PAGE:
Many newlywed couples say that the rehearsal dinner, traditionally a way for the bride's and groom's families to get acquainted, was even more fun than the day itself. Why? The rehearsal dinner is a celebration that allows you to rejoice and mellow out with your loved ones before the major excitement starts. You get to spend quality time with your favorite people (you probably won't have time for long conversations at the reception), and everyone gets to know each other better. Many couples find it very cool to see their entire “lives” converging in one room. Excited? We hope so. Here's how to pull yours off perfectly.
When is it?
Even though most people have their rehearsal dinner the evening before the wedding, immediately following the ceremony run-through, you can have it whenever you want.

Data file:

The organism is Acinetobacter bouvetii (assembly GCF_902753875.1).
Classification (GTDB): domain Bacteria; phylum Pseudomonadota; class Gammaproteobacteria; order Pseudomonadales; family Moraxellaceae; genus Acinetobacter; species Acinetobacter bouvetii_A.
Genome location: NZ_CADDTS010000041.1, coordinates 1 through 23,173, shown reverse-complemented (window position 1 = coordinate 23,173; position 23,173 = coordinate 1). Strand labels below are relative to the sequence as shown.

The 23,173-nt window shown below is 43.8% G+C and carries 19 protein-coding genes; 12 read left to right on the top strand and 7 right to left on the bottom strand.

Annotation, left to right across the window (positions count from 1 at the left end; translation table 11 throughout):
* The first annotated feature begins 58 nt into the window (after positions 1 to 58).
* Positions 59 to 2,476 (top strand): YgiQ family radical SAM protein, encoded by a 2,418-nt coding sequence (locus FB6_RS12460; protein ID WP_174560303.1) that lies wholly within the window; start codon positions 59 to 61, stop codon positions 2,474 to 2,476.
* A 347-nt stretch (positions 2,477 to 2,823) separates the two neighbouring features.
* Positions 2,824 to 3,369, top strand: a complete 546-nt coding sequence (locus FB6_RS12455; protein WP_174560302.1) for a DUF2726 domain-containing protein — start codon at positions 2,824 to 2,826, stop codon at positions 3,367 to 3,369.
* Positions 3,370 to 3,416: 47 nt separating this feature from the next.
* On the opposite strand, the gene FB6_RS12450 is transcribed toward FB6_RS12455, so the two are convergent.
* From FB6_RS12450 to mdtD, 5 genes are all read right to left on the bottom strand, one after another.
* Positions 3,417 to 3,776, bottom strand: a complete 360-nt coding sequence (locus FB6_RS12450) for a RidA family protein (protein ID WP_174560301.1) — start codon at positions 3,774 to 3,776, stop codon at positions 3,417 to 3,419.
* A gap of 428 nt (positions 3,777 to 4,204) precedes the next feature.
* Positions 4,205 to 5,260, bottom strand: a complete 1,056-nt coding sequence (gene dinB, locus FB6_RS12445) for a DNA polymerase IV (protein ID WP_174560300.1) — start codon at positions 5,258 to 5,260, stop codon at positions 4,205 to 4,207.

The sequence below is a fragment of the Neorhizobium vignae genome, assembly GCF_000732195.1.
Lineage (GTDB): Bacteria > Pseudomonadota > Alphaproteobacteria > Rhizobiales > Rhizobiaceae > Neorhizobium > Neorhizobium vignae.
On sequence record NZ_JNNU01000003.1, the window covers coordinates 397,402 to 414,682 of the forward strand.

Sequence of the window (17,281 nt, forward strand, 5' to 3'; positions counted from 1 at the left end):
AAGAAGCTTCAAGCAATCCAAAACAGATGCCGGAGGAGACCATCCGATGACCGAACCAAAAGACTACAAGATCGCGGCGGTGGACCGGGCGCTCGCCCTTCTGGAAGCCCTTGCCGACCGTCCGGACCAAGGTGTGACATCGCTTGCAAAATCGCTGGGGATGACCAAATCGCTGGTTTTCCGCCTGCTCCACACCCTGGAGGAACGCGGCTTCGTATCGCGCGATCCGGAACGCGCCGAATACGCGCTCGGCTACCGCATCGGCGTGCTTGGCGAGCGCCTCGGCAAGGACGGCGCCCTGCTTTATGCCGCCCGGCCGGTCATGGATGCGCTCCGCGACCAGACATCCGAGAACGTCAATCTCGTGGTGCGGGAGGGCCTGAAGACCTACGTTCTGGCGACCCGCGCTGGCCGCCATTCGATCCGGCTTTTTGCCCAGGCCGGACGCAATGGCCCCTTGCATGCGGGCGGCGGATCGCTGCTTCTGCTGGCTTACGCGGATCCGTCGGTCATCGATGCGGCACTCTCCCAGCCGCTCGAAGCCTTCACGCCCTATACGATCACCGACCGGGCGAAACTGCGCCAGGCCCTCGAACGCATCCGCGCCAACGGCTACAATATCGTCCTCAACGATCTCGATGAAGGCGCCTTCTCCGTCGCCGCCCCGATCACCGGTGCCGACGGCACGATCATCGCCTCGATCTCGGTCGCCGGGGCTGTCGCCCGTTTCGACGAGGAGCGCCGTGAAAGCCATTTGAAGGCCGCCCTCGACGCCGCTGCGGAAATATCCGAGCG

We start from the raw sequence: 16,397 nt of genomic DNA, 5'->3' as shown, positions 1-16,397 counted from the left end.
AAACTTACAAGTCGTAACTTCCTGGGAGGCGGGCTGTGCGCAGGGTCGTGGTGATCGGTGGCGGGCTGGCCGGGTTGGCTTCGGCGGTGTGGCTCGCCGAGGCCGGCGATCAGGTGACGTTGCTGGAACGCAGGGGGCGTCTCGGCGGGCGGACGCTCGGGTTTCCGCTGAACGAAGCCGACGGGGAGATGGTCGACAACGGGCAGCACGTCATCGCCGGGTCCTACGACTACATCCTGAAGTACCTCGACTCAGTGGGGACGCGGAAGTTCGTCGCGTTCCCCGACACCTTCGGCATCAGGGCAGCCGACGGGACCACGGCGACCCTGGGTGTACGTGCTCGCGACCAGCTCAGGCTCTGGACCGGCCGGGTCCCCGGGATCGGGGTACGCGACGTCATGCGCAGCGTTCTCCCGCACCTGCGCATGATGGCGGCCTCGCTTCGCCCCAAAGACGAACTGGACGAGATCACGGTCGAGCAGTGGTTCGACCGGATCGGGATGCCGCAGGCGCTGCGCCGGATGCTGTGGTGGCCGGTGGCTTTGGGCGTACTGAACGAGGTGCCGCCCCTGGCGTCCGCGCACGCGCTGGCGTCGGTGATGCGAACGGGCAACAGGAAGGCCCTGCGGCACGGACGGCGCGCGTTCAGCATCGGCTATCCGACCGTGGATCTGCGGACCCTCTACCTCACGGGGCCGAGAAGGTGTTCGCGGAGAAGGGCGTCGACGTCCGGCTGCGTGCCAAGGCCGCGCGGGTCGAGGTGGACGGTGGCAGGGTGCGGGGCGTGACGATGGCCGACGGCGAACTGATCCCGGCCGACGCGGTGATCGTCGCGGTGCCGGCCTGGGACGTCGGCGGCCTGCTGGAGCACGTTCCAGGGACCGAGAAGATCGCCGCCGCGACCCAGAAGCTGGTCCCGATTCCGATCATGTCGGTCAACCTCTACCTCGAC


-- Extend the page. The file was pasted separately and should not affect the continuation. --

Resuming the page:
Traditionally, the groom's parents plan and pay for the rehearsal dinner. These days, however, many couples shell out for the shindig themselves or ask both sets of parents to share the cost.
Your rehearsal dinner must, must, must include: all members of the wedding party (and their spouses or dates); parents of fl ower girls or ring bearers in the wedding, if the little ones are invited; all parents, stepparents and grandparents of the bride and groom, plus siblings who are not in the wedding party (and their spouses or signifi cant others); and often the officiate and his or her spouse. Out-of-town guests should also be invited, but if you prefer ...
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